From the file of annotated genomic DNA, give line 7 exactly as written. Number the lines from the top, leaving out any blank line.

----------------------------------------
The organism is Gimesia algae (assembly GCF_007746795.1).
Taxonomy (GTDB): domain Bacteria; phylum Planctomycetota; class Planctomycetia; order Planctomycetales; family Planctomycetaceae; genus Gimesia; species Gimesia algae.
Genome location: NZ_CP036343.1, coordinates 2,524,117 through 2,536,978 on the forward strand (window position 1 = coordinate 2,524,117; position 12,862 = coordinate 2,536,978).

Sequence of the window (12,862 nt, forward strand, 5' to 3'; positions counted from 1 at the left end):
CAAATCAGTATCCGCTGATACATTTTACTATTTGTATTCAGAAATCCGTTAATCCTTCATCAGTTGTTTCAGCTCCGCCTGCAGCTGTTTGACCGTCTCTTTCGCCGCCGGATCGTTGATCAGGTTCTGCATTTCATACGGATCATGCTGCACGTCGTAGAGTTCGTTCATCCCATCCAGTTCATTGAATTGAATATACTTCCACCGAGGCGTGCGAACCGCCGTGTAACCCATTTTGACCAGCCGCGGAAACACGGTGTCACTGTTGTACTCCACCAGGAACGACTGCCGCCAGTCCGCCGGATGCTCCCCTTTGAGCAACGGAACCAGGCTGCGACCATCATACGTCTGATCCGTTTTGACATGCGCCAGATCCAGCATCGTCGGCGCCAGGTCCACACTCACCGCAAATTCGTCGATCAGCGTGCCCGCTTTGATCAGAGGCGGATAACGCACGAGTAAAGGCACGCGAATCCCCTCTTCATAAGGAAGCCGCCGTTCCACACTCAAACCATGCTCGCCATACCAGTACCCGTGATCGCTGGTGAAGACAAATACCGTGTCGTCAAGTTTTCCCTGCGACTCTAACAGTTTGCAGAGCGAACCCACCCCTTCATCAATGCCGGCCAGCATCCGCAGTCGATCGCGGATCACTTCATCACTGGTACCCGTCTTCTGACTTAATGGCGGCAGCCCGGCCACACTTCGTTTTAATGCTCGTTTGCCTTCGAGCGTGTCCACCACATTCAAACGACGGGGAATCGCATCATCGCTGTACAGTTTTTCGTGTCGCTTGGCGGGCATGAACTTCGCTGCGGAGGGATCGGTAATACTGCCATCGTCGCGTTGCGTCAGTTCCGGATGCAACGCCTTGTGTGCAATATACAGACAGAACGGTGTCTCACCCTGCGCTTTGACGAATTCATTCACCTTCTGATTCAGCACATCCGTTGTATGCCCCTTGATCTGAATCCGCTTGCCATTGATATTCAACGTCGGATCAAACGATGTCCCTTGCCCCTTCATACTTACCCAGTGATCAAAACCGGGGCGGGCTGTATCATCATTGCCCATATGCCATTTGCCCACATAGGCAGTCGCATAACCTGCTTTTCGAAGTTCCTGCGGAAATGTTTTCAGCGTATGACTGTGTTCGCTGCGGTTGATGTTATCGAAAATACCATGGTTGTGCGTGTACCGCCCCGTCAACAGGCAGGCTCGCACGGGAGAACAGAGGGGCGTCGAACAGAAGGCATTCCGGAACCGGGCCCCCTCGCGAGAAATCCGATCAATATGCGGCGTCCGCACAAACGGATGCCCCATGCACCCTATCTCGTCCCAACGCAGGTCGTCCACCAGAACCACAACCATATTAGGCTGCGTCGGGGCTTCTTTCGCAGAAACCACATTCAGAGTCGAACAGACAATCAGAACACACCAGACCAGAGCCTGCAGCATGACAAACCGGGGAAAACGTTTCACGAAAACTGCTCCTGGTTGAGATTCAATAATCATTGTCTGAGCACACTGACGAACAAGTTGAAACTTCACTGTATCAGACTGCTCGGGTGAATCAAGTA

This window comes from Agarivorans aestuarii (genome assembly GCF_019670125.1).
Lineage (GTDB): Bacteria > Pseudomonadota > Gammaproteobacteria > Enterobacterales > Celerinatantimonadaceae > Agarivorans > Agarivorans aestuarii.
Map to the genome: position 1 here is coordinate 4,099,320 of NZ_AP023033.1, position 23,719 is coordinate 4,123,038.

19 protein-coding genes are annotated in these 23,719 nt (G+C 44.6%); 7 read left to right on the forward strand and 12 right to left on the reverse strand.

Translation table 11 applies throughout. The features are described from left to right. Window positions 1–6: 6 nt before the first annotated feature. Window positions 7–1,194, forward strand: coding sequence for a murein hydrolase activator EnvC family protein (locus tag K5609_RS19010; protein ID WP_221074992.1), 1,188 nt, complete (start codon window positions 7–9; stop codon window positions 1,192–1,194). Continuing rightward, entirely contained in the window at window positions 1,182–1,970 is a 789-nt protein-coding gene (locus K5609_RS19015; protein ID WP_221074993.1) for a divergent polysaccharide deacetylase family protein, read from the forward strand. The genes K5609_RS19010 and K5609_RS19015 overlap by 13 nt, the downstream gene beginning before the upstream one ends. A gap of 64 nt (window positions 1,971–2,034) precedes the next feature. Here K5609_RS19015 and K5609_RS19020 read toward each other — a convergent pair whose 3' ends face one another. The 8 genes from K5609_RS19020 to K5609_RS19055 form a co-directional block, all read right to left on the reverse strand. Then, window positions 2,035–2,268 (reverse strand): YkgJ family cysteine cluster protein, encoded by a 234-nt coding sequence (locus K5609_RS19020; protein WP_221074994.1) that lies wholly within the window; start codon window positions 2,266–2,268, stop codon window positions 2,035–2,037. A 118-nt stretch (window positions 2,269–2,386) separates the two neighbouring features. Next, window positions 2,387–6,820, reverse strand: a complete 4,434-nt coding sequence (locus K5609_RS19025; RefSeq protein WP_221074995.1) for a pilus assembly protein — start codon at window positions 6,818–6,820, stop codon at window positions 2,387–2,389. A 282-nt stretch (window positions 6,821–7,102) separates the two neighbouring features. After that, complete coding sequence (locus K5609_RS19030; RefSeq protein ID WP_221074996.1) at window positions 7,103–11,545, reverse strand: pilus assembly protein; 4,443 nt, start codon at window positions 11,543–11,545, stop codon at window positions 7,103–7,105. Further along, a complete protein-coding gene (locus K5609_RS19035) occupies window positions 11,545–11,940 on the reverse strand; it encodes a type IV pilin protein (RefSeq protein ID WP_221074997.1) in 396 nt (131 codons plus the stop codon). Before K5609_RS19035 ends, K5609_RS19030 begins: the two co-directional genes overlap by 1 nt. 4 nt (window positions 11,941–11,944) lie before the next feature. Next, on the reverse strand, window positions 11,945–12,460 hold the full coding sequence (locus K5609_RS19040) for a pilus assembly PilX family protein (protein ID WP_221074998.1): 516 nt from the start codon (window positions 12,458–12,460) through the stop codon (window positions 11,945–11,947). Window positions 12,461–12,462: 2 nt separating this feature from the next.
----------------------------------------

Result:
Lineage (GTDB): Bacteria > Pseudomonadota > Gammaproteobacteria > Enterobacterales > Celerinatantimonadaceae > Agarivorans > Agarivorans aestuarii.